When someone can paint well it's almost like having a super power. I just can't relate to being talented enough to look at something and express it back on paper. At least not legibly. Joel from A Year on Fly does it daily. The style of his water color paintings is like nothing I've seen before. It's neat to see the talent of a great painter make works of art for a hobby he loves.

Saturday, August 21, 2010

The Eno and Friends

After a stressful work week I couldn't think of anything better than to get some time on the water. The theme was gonna be easy. Simple wading, aggressive fish and scenic water. The Eno fit these requirements perfectly. I met up with some friends I hadn't fished with in awhile and we were on the water early. The water seemed cool for the air temperatures we've had lately. There hasn't been many days below 90 degrees in the last two months. There has been some rain lately and I can only assume that's what cooled the water. It seemed to be around 70degrees. The Eno is not only filled with sunfish but also these guys.They make you really look at where you are sticking your hand. This was one of the smallest snapping turtles I've seen. The first hole we tried was a place that is normally productive. There's submerged roots and overhanging branches with a run providing oxygenated water that riffles into a deep pool. It's one of those spots you couldn't have made any better if you designed it yourself. Even with all of those features the fishing was pretty slow.We worked various sections and there were strikes here and there but we didn't see the usual ferocious eruption strikes sunfish provide. There wasn't even many follows or denials. I did have a surprise fishing a olive wooly bugger pattern through a pool. I had a nice tug on the line and I thought maybe this was my first Roanoke Bass. It wasn't meant to be and as the fish came close to the surface I saw the whiskers that can only signify a catfish. The coloring of the fish was pretty vibrant.Catfish are funny creatures. Mostly they are caught by accident while fly fishing. There isn't much of a technique to catching them. I almost always catch them on a dead drift. They don't hit particularly hard but they bull dog and stay on the bottom after they are hooked. The fishing picked up soon after the catfish. Most of the fish were caught on poppers. I don't really think the Eno can be beat for top water popper fishing. It's pretty difficult to not catch a sunfish if you work the banks with over hanging branches and cover. I messed around with the waterproof camera some more on this trip. I love the quality of the underwater video that it takes. The downside is it doesn't take great photographs. You have to hold perfectly still to get anything clear. The video here is of an average sunfish you catch on the Eno.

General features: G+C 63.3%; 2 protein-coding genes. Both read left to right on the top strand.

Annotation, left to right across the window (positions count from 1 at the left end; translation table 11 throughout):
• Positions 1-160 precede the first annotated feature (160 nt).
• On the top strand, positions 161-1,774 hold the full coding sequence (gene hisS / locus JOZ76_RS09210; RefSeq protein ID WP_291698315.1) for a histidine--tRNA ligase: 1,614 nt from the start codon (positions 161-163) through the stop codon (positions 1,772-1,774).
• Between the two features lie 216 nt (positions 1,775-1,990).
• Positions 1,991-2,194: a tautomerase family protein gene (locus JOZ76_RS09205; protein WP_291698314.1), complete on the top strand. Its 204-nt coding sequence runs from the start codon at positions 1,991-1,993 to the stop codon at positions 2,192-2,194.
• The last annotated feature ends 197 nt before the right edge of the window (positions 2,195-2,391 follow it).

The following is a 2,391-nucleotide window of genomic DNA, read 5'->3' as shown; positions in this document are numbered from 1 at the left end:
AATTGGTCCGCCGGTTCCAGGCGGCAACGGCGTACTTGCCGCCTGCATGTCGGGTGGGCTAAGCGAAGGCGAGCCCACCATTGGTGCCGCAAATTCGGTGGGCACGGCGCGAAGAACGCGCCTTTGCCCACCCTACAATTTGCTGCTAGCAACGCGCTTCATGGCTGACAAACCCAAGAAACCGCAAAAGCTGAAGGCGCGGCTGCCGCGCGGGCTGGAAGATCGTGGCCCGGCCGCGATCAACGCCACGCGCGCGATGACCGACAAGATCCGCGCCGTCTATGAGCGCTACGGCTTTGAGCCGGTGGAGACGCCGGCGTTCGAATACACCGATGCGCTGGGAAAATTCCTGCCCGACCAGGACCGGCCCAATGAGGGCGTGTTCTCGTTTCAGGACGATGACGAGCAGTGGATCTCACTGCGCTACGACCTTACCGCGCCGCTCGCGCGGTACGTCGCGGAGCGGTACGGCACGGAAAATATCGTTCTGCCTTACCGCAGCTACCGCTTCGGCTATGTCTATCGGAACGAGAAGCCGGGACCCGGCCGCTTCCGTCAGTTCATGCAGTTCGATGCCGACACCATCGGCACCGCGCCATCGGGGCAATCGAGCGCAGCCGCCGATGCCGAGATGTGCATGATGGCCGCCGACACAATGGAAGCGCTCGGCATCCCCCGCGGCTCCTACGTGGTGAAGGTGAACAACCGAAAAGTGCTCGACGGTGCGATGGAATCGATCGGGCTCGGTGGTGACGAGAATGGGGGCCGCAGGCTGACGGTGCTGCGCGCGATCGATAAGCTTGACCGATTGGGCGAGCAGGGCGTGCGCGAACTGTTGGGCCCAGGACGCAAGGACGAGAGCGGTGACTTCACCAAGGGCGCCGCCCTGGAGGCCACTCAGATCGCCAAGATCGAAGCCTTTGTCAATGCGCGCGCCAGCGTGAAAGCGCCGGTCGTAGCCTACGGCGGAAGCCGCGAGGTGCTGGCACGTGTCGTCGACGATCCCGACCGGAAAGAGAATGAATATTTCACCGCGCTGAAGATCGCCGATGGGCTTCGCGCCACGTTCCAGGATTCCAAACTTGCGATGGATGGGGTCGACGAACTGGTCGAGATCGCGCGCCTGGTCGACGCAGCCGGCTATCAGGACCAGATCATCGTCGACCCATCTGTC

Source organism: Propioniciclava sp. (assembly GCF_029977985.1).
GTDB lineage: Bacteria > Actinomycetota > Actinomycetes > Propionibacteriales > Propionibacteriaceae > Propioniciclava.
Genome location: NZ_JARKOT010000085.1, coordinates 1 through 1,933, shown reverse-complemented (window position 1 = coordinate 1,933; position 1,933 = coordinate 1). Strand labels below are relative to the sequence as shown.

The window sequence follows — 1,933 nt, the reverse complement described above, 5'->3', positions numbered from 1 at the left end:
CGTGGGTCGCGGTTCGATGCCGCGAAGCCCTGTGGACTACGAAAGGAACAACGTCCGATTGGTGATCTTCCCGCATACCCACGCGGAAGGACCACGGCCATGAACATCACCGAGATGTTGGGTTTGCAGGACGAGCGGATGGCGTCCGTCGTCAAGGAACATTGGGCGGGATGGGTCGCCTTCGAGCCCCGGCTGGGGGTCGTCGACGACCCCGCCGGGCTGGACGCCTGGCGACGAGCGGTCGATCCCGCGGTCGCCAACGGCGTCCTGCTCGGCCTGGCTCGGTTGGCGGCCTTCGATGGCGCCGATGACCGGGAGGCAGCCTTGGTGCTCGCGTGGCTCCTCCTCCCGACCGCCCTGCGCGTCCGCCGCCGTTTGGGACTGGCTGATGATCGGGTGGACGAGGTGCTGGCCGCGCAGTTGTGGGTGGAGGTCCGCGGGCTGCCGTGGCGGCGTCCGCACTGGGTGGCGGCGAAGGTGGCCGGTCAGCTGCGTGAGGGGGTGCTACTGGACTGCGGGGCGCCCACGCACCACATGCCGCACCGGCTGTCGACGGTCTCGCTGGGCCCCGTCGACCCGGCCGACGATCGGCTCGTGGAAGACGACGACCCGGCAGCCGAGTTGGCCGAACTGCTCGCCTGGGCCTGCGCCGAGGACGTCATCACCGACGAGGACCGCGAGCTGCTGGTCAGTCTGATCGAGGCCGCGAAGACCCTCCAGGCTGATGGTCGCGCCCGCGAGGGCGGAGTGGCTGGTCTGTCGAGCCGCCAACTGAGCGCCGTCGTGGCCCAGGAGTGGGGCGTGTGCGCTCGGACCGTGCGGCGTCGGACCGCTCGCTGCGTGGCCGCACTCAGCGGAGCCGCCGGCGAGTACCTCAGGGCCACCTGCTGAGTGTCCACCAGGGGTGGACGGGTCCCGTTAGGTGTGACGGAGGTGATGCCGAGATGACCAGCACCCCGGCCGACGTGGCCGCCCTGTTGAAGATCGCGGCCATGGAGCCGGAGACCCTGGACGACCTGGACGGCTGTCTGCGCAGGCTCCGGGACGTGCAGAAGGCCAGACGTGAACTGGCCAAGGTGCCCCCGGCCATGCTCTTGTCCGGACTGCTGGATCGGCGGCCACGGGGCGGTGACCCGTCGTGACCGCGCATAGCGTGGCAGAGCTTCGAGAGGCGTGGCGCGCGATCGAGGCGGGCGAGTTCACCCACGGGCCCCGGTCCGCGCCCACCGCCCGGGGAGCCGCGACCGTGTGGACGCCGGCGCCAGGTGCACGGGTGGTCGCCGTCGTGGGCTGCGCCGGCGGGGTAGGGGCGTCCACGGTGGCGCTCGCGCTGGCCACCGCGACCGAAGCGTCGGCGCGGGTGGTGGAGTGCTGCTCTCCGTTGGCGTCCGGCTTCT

Sunday, August 15, 2010

TFF Smallie Trip 2010

Whenever I see the New River I get a little excited. The river is not that wide but it has a lot of features and looks like it could hold trophy fish around every bend.After checking out the campsite and cabins I made haste to get in the water. I'd felt warm water before but the river was like bath water. I didn't have a temperature gauge but I wouldn't be surprised if it was 80 degrees. The wading was pleasant but there was a lot of moss. This made fishing a little annoying. Moss that was dislodged up stream from other people swimming or playing in the water filled the surface and if it got on you line you had to stop and clean it off. You'd only get about two casts in before you were cleaning green sludge off your fly. People complain about didymo but this moss is horrible. I didn't catch any fish the first day.